As pet owners, ensuring the health and well-being of our furry companions is a top priority. This means staying informed about the diagnostic tools available to identify potential health issues. One such tool is the internal ultrasound, a non-invasive diagnostic imaging procedure that can give veterinarians valuable insights into your pet’s internal health. In this article, we will explore why your pet may need an internal ultrasound, what to expect during the procedure, and how it can help in maintaining your pet’s optimum health.

Why Your Pet May Need an Internal Ultrasound

Various factors can prompt your vet to suggest an internal ultrasound. These may include:

Early detection of health issues

Regular check-ups and screenings are crucial for early detection of potential health problems. An internal ultrasound can reveal hidden issues, allowing for timely intervention and treatment.

When an ultrasound reveals concerns with your pet’s internal organ function or structure, you may need to consult a specialist, such as a veterinary internist. These experts will help devise a comprehensive treatment plan to address any internal health challenges your pet faces.

Diagnosing unexplained clinical signs

If your pet exhibits unusual symptoms, such as sudden weight loss, lethargy, or changes in appetite, an internal ultrasound can help identify any underlying causes.

Assessing organ functions

Ultrasound scans enable accurate assessment of organ function and structure, crucial for diagnosing conditions affecting the liver, kidneys, pancreas, or spleen.

Pregnancy and reproductive health

Internal ultrasounds can monitor your pet’s pregnancy, confirm fetal viability, and detect any potential complications during the gestation period.

Monitoring cancer and treatment response

By tracking growth or shrinkage of tumors, as well as the response to treatments like chemotherapy, internal ultrasounds assist in making any necessary treatment adjustments.

What is an Ultrasound and How Does It Work?

Ultrasound technology uses high-frequency sound waves to create detailed images of your pet’s internal organs. The sound waves bounce off internal structures and are detected by a transducer, allowing veterinarians to visualize your pet’s organs in real-time.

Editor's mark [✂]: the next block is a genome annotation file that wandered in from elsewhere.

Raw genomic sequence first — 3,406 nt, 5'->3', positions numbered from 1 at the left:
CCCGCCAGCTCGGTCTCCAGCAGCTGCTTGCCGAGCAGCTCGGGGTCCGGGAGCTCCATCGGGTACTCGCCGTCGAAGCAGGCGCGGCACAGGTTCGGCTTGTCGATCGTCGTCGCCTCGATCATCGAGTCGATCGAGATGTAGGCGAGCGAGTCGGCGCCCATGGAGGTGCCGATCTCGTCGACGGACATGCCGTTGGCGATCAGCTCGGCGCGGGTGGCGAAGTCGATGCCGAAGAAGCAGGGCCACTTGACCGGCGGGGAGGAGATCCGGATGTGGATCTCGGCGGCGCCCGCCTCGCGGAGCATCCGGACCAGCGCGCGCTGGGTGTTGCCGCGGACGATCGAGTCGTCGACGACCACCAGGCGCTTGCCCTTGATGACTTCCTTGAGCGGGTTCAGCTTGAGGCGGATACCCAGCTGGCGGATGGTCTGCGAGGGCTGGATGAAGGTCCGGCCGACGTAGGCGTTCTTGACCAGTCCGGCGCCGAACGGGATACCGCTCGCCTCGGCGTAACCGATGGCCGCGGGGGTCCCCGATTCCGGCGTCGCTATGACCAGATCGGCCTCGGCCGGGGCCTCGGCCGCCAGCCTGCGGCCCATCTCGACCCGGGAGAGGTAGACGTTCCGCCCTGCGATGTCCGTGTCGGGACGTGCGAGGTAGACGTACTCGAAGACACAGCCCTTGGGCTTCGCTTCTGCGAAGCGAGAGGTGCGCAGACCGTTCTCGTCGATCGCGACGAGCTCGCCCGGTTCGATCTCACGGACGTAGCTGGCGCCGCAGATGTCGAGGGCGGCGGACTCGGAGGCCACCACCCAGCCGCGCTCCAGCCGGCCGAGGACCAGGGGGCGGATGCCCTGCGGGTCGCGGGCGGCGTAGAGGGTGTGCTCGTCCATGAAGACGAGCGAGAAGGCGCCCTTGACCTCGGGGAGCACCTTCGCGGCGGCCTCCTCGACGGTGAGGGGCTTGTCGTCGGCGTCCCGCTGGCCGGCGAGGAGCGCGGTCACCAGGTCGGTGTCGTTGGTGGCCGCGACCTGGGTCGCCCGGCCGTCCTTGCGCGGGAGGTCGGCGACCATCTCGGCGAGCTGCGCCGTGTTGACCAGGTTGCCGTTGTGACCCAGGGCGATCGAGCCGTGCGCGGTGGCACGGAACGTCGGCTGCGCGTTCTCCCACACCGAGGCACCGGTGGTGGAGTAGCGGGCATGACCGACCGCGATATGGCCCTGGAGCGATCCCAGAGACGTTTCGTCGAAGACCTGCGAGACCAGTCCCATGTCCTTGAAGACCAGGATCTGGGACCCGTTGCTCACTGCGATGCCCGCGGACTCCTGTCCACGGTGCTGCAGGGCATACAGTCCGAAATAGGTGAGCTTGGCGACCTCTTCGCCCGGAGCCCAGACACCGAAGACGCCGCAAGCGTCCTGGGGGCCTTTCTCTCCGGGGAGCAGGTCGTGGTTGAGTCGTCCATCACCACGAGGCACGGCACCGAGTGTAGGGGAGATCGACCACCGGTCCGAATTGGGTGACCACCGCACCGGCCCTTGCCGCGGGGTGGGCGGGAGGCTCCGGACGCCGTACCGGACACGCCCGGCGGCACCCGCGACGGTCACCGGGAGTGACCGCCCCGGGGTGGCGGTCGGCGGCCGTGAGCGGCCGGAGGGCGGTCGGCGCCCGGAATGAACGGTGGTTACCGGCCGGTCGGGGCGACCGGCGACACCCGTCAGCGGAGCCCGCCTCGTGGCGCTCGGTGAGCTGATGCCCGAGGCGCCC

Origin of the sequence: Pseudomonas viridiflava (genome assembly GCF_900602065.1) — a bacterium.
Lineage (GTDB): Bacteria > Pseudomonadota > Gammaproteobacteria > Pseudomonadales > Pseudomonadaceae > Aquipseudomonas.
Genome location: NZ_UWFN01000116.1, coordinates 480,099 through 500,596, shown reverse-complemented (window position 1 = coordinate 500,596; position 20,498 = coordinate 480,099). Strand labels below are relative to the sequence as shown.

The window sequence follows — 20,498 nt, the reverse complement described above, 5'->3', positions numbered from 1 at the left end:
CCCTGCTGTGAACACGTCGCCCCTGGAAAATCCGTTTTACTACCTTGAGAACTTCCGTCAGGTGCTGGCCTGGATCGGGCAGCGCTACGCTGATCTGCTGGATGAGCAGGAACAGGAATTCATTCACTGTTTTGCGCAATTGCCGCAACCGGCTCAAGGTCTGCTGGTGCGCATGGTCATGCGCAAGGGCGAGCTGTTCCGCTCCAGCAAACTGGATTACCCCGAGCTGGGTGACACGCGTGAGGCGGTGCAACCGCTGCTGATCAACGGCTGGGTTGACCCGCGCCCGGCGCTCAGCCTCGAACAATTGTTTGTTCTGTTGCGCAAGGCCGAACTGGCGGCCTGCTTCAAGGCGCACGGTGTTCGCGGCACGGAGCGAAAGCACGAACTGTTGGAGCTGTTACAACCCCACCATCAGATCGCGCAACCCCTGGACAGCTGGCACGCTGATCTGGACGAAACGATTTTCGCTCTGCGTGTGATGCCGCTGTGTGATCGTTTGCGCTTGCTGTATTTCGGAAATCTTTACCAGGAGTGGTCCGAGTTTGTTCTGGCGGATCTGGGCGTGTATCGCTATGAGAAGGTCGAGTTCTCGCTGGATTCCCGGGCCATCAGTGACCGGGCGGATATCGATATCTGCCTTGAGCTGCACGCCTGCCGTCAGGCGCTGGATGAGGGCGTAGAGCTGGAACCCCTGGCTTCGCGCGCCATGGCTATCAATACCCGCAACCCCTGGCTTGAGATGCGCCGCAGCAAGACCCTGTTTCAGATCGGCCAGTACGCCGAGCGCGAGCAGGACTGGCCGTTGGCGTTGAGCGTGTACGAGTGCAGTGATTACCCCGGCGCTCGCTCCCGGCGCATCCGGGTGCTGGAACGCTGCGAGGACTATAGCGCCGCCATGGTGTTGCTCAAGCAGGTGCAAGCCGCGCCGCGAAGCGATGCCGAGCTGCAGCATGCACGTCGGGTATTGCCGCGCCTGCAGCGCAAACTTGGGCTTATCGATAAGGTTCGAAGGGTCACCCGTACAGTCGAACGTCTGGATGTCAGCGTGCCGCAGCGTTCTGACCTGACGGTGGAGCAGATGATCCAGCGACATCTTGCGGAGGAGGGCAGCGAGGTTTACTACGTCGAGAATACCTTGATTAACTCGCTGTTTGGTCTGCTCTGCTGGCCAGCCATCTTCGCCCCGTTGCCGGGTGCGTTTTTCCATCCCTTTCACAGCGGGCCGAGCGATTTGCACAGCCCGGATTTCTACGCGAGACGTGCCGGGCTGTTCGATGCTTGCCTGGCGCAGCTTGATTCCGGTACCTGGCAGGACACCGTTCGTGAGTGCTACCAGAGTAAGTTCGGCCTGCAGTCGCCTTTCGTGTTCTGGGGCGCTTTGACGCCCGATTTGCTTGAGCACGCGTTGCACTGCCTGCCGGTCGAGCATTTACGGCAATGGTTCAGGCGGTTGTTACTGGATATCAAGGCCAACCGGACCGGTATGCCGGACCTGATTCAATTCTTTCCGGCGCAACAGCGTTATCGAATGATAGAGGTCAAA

Types of ultrasound

Depending on the specific health concern, various ultrasound types may be employed:

  • Abdominal ultrasound: Focused on the abdomen to assess organs like the liver, spleen, kidneys, and bladder.
  • Cardiac ultrasound: Also known as echocardiography, this technique assesses the heart’s functionality and structure.
  • Doppler ultrasound: Evaluates blood flow through your pet’s blood vessels, potentially detecting issues like blockages or poor circulation.
  • 3D and 4D ultrasound: Advanced imaging technology capturing three-dimensional images over time, providing comprehensive views of your pet’s internal structures.

Ultrasounds are non-invasive, painless, and safe for your pet, making them a valuable diagnostic tool in veterinary medicine.

Preparing Your Pet for an Internal Ultrasound

Before the procedure, ensure your pet is adequately prepared:

  • Pre-appointment care: Notify your veterinarian of any medications or special care your pet may require.
  • Fasting requirements: Pets typically need to fast for 8-12 hours before abdominal ultrasounds. Consult your vet for specific instructions.
  • Grooming and cleanliness procedures: Keeping your pet clean, especially in the targeted scan area, is vital for obtaining clear images.
  • Medications and medical history: Inform your veterinarian of any prescribed medications and general medical history of your pet.

In some cases, ultrasounds may prompt additional testing or lab work for a more accurate diagnosis. Your veterinarian will guide you through veterinary diagnostic options and work collaboratively with the clinic’s lab and pharmacy to ensure the best care for your pet.

The Internal Ultrasound Procedure

Checking in and pre-assessment

Upon arrival at the clinic, your pet will be checked in, and the veterinary team will conduct a pre-assessment to ensure they are ready for the procedure.

In most cases, pets remain awake and relaxed during ultrasounds without needing sedation. However, sedation may be necessary for highly anxious pets or those experiencing pain.

The ultrasound technician and your pet

Your pet will be positioned comfortably on their side or back, and a trained ultrasound technician will handle the procedure.

Application of ultrasound gel

Ultrasound gel is applied to the skin in the scanned area to enhance the sound wave-to-skin contact, providing better image quality.

Using a handheld device called a transducer, the technician will gently apply pressure and glide it over your pet’s skin to obtain images of the targeted organs.

Post-procedure care and follow-up

After the procedure, your pet can return home, resuming normal activities. Your veterinarian will review the images and discuss the findings and any recommendations for further tests or treatment.

Interpreting Ultrasound Results and Next Steps

Once the ultrasound is complete, your veterinarian will analyze the images, looking for signs of health issues or abnormalities.

If an internal ultrasound indicates the need for surgical intervention, it is essential to discuss possible options with your veterinarian. For example, if your pet requires dog surgery in Punta Gorda, FL, your veterinarian will recommend a skilled and experienced surgeon to perform the procedure and ensure the best possible outcome.


Internal ultrasounds are invaluable tools for diagnosing and monitoring your pet’s health. Understanding why your pet may need an internal ultrasound and what to expect during the procedure will ensure that you can make informed decisions and provide the best care for your beloved companion.